Some of these brokers may not be regulated by the UK authorities. Please check directly with each broker, and read our guide to investor compensation schemes to understand why this matters. Some broker brands are owned by the same financial group. You do not diversify your risk by splitting assets across brands owned by the same group. Our investor compensation scheme guide (linked to above) explains how you can identify these brands.

We’ve not considered customer service and fringe benefits such as website user experience and research tools, which may be meaningful. Ask away here or at Money Saving Expert’s Savings & Investments board, the ex-Motley Foolers on the Lemon Fool board, or reddit for a broader opinion.

We haven’t accounted for exclusive, discounted funds. Most platforms stock much the same range but the bigger players in the market can negotiate slight fee discounts on certain funds. If you’re tempted by those ‘bargain’ offers then make very sure that your overall cost of investment isn’t more expensive once you load the platforms fees on top.

Please tell us about additions or corrections using the comment form below. Please supply a Web link to your data if possible in your comment to help us verify what should go into the table.

We’ll keep this table as up-to-date as possible, and conduct a sweeping review every three months.

  1. Our calculations assume one purchase per month and four sales per year, and that you take advantage of lower priced regular investment schemes when available. Portfolios consist of funds or ETFs or a 50:50 mix. []
  2. Out to another broker []
  3. £43K vs Vanguard []
  4. £56K vs Vanguard []
  5. £43K vs Vanguard []
  6. £56K vs Vanguard []
  7. Also known as ii []
  8. £167.88 Funds Fan plan; £239.88 Super Investor plan []
  9. 2 free fund trades per month Funds Fan plan; 2 free UK trades per month Super Investor plan []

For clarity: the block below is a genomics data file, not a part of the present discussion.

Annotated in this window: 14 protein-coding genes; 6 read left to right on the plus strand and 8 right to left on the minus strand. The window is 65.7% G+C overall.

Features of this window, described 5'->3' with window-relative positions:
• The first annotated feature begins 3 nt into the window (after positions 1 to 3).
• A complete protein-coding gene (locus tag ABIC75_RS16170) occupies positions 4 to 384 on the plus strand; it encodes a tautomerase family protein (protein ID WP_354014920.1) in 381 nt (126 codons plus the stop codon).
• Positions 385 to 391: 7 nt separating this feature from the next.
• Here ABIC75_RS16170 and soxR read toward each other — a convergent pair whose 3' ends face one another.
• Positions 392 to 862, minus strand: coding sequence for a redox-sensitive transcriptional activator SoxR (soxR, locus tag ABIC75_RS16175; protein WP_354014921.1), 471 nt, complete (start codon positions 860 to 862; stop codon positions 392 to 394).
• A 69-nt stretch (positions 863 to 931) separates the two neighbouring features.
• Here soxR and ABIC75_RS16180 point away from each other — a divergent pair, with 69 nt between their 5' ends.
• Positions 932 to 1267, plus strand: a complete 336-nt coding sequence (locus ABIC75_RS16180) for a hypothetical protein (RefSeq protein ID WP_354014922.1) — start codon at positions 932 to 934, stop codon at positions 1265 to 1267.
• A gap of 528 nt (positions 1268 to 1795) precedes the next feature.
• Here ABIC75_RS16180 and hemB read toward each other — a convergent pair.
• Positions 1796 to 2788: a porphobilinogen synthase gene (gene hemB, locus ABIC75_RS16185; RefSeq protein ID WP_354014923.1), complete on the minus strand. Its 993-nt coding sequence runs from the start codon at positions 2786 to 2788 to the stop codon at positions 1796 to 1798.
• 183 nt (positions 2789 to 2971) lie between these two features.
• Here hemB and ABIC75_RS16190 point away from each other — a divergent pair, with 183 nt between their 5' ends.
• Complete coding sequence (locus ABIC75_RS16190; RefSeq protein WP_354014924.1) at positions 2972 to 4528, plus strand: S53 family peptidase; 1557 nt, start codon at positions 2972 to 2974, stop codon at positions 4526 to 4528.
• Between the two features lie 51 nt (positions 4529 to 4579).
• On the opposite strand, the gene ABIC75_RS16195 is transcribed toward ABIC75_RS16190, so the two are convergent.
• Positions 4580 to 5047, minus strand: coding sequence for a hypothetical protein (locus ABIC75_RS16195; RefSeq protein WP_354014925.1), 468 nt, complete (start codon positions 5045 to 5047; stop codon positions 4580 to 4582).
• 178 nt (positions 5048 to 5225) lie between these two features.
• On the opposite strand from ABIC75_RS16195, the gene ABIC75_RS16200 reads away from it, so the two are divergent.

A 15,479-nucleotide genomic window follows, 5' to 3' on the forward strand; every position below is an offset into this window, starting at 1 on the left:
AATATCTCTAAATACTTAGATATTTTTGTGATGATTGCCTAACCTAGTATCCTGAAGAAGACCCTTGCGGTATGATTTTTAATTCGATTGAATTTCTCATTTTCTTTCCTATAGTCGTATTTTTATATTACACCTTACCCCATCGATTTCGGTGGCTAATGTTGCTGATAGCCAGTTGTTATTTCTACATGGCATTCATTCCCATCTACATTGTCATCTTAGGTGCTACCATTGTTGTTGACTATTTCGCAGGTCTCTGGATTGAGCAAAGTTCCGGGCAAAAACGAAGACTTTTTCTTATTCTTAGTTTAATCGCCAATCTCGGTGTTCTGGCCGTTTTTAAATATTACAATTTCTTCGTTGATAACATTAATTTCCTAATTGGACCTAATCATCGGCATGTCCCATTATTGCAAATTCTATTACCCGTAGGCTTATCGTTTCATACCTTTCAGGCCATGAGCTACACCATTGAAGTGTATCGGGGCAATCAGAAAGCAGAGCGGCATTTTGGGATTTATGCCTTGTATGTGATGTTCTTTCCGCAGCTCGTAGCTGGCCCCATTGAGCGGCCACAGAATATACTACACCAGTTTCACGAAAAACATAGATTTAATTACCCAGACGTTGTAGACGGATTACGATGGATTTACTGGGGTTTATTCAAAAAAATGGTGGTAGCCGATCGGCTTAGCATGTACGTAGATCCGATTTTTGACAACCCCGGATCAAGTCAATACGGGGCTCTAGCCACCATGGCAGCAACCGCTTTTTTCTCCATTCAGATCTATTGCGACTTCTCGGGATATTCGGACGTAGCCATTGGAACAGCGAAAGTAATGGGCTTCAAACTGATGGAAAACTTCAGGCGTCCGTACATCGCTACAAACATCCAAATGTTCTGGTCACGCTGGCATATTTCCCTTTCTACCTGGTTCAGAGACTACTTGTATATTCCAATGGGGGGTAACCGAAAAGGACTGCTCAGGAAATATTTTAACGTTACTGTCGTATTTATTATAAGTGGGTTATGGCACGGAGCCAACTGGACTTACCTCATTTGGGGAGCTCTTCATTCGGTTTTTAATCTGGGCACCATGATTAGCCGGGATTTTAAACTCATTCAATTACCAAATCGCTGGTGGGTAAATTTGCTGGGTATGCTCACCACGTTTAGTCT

10. £3.99 on Fund Fans or Super Investor plan []
  11. £3.99 on Super Investors plan []
  12. £39.95 for gilts []
  13. Out to another broker []
  14. 0.1% £250,001 – £1 million, 0.05% £1 million – £2 million, 0% over £2 million []
  15. 0.2% £250,000 – £1 million. Charges not tiered below £1 million. No fee for assets over £1 million. ETF and IT fees capped at £45 []
  16. ETF and IT fees capped at £45 []
  17. 0.2% £250,001 – £500,000, 0.15% £500,001 – £1 million, 0.05%£1 million – £2 million, 0% over £2 million. Tiered charge []
  18. Charge waived by 1 trade per month []
  19. £46K vs Vanguard []
  20. £46K vs Vanguard []
  21. Charge applies to each account separately []
  22. Charge applies to each account separately []
  23. Charge applies to each account separately []
  24. £0 if SIPP worth £100K after tax free cash. []
  25. 0.25% £250,001 – £1 million, 0.1% £1 million – £2 million, 0% over £2 million. Charge applies to each account separately []
  26. 0.35% £50,001 – £250,000, 0.25% £250,001 – £500,000, 0% over £500,000 []
  27. Out to another broker []
  28. No funds. []
  29. £5 max []
  30. Note, these are ETFs traded on European exchanges not LSE. []
  31. or by £15,000+ assets in Smart Portfolio accounts []
  32. e.g. $10 fee – $6 trade = $4 actual fee that month. Waived on $100,000+ accounts []
  33. Inactivity fee is $3 for under 25s. []
  34. up to £50,000 value. £6 + 0.05% of incremental trade value over £50,000. Max £29 []
{ 2361 comments… add one }
  • 2351 Jeff Beranek May 2, 2019, 8:49 am

    @Sparschwein. iWeb is certainly not alone in having a high currency exchange fee. I wasn’t aware that you could buy US domiciled funds through Vanguard UK. https://www.vanguardinvestor.co.uk/need-help/answer/why-cant-i-invest-in-vanguards-us-domiciled-funds. Watch out for “non-reporting” international funds.

  • 2352 Sparschwein May 2, 2019, 11:05 am

    @Jeff – you’re right and I realise my post was unclear. Vanguard UK only have a limited selection of index funds and ETFs. Most domiciled in Ireland, a few in the UK, none in the US (as far as I’ve seen). US-based investors get much more choice. For those who are happy with Vanguard’s range of funds available in their ISA, I’d absolutely recommend it. I’m looking for more options to diversify, hence checking other ISA platforms.

    And thanks for pointing out the reporting status which could be a headache. I assumed (and may very well be wrong) that it’s a tax matter that wouldn’t apply for funds held in an ISA?

    I’m interested if others also have experience of currency exchange fees in their ISA (either overt charges or hidden ones through shoddy exchange rates). If iWeb siphon off 1.5% on each transaction, then that’s more than the dealing charge above a few hundred pounds investment.